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The House Always Wins

The House Always Wins

Photographed by Paige Hassen of Maylynne Hath, Destiny Longstreet, and Kennedy Ray
Styled by Jhovany Rodriguez
Directed by Alayna Jones
Journalist Assist: Chase Owens
Style Assist: Haedyn Moore
Photography Assist: Jessie Heilig

By Allison Miller

Disclaimer: this article is for educational purposes only, if you or someone you know is struggling with addiction, please see the attached resources.

For years, gambling has been associated with a very distinct image: the glittering, glamorous, Las Vegas life that draws the eye and the wallet into a world of fun. Casino advertisements show well-dressed people enjoying dinners and lovely restaurants and sleeping in luxurious hotel rooms. They portray casinos as a getaway, a place away from home to relax and have some fun. Nowadays, casinos are no longer a getaway, they exist much closer to home than we could have imagined even 10 years ago. The digital age has caused the rise of a new, uncomfortable truth: many people who have never stepped foot into a casino now have a gambling addiction.

Gambling is taking on a new face in our lives, an invisible one. No longer is a casino or horse track the only location to place bets, but instead, it follows us wherever we go and has infiltrated our homes. Instead of physically sitting down at a casino table, we can pick up our phones, tablets, or computers and sit down on our couch to play classic casino games for real money or place a bet that our favorite sports team will win their next game. It seems harmless to play a slot machine on a tablet or bet small amounts on sports, right? When betting online, it is harder to see the dollars fading from your bank account until far later than the football game that evening.

Sports betting apps show commercials during sports games that encourage jumping on bets at that very moment. They market it as an activity that makes watching the game “more fun”, because you are more invested in it. Yet, somehow, even when your team is winning, the betting aspect can still take the fun out of a game. Since sports betting apps encourage betting on how many points or yards a team or player will get, the stress of achieving this certain goal can distract from the actual point of watching sports: enjoyment. Maybe the app you are using to bet on your favorite sports team offered you a “bonus” for betting on that game that this extremely niche incident will happen. It is free money, right?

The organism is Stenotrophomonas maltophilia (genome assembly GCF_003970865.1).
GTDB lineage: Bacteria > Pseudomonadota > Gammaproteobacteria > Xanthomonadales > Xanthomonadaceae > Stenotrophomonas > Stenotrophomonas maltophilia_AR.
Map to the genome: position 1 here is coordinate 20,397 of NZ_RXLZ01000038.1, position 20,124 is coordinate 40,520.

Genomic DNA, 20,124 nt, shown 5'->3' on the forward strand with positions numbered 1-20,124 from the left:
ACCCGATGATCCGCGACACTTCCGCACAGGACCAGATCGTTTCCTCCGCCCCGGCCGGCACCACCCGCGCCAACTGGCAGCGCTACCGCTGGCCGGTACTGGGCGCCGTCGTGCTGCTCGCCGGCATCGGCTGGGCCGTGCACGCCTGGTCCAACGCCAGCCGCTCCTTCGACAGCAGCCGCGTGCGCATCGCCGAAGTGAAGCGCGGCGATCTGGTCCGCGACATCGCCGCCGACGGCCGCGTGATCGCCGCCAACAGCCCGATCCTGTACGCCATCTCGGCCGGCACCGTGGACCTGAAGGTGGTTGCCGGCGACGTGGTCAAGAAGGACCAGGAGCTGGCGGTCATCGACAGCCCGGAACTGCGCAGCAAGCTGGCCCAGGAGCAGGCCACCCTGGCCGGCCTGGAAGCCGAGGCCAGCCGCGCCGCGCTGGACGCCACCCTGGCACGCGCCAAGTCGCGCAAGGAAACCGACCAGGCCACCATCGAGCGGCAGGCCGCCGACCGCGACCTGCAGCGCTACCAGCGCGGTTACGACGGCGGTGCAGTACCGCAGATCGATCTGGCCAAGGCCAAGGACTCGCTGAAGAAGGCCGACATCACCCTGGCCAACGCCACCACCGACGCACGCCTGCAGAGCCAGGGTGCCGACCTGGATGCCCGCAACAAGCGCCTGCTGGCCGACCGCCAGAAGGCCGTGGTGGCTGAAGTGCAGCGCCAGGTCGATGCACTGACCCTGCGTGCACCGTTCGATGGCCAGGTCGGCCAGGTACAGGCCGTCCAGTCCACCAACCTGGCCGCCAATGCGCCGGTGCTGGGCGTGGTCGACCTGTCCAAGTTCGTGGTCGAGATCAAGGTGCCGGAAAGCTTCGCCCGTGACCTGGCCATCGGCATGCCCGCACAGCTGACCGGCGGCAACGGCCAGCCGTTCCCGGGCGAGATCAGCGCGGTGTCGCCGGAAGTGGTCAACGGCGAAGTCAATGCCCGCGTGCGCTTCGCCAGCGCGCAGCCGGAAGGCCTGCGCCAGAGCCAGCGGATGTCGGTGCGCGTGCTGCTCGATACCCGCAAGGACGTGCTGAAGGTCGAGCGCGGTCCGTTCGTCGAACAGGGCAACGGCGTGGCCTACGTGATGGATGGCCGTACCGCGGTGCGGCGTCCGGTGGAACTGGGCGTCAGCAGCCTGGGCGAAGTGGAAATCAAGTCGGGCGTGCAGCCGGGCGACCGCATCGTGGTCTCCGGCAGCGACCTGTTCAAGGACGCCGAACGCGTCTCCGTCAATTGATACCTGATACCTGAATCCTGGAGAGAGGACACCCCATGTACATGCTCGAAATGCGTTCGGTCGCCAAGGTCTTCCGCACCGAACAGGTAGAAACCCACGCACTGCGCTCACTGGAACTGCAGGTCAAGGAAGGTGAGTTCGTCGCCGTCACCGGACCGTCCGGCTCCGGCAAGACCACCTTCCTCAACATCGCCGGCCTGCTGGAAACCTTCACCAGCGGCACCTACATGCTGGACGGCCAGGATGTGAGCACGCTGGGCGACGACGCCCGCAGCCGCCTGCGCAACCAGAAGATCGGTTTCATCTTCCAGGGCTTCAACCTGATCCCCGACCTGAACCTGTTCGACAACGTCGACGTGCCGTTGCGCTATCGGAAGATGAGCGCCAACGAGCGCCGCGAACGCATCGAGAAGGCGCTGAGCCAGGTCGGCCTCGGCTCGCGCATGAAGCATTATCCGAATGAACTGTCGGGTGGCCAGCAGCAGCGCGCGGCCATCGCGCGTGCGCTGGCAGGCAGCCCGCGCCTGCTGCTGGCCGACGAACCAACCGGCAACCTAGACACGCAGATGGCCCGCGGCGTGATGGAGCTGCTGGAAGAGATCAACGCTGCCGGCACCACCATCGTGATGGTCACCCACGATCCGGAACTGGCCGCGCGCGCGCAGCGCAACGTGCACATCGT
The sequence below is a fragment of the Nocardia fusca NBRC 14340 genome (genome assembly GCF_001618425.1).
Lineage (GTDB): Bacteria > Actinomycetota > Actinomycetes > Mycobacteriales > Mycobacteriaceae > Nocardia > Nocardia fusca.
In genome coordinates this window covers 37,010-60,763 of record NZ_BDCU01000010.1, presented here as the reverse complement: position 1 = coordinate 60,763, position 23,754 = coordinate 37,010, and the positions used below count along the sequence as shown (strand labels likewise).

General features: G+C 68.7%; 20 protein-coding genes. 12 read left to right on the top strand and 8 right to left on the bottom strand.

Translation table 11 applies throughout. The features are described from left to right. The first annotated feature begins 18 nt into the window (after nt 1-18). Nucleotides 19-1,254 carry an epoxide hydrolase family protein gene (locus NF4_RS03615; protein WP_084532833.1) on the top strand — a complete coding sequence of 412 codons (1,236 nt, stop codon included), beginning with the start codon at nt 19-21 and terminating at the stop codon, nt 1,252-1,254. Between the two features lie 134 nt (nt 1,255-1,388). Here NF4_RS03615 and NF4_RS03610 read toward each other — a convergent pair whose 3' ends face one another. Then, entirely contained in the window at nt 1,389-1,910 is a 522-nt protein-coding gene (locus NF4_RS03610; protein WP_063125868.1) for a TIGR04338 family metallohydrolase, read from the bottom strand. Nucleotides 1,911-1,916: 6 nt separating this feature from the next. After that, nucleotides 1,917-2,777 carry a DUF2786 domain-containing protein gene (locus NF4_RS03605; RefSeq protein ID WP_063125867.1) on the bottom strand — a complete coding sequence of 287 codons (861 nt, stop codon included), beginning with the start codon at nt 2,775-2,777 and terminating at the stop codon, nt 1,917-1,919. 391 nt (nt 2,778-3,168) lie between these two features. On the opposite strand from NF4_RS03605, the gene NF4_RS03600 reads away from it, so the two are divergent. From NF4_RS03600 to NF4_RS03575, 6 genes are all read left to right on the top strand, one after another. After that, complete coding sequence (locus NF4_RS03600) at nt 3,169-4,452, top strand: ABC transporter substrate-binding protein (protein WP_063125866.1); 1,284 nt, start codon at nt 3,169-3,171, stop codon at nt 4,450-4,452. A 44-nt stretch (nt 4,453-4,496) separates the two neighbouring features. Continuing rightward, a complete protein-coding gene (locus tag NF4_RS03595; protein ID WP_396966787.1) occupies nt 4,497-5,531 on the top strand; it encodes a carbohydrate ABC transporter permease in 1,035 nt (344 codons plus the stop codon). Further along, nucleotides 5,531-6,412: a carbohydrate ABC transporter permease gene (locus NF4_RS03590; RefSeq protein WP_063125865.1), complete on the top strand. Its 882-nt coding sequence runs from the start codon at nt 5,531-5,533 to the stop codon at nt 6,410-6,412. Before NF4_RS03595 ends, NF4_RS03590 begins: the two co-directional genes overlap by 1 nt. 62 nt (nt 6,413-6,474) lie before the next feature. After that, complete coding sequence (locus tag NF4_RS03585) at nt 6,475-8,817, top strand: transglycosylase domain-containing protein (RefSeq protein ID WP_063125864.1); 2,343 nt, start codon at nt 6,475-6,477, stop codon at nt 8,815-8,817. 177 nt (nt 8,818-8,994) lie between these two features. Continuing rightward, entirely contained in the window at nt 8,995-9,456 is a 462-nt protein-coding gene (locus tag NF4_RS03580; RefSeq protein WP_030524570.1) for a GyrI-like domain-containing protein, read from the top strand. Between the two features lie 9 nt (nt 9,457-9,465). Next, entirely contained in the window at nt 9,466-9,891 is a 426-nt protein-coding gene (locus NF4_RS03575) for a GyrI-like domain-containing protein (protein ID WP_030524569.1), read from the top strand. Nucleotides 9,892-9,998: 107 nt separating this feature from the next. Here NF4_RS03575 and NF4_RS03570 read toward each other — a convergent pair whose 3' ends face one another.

Wrong. Our logical minds must understand that nothing in this life comes “free”. Our problem is understanding that the $50 bet that FanDuel or other gambling platforms allow you to make ends up right back in their pockets. The “free money” or “free bets” that are being offered are doing exactly what they are intended to do: pull more money out of your pockets. Portraying the experience as lower stakes than it is helps perpetuate the notion that funneling money into more bets is a proactive activity.

Gambling taps into the parts of our brain that release dopamine, or the “feel good” hormone. Most of us reading this are not professional athletes, so sometimes winning a bet online gives us the hit of dopamine that our favorite players feel after winning a game. The difference is that gamblers can reach that “winning feeling” while hardly lifting a finger. Each time you win a bet, your brain craves that feeling more and more. Like other addictions, the more often you gamble, the harder it is to achieve the pleasure associated with winning. This leads to more bets and higher stakes needed to stimulate the part of the brain that is craving that high.

Online gambling platforms are getting increasingly better at making the act of betting seem more like a game than a gamble. Some even keep you coming back each day to “spin a wheel” or other sort of tactic that allows you to “win” a prize when you visit the app. Many applications also create games that you can bet money on that resemble other free applications. Gambling platforms are using clever marketing skills to make their application appear fun and exciting like a game instead of a marketplace to spend money. The gamification of gambling keeps users hooked in a toxic cycle of betting and losing more each day.

The finest part of all of this is the legal requirements gambling platforms must include in their advertisements to “inform” viewers of the risk. It is not unfamiliar to ignore these risks when watching a commercial for a pharmaceutical, so why not ignore them when hearing about gambling? Many people are also guilty of accepting the “terms and conditions” thrown at them by any application or website without reading them. In the future, what if we challenge ourselves to listen more closely? Are there legitimate risks associated with partaking in this activity that appears harmless and fun at first glance? Companies know you, and they know how to market to keep you coming back. It is sometimes better to stop the cycle before it starts and choose to avoid the online forms of gambling that are infiltrating our homes to protect ourselves and our loved ones from a very slippery slope.

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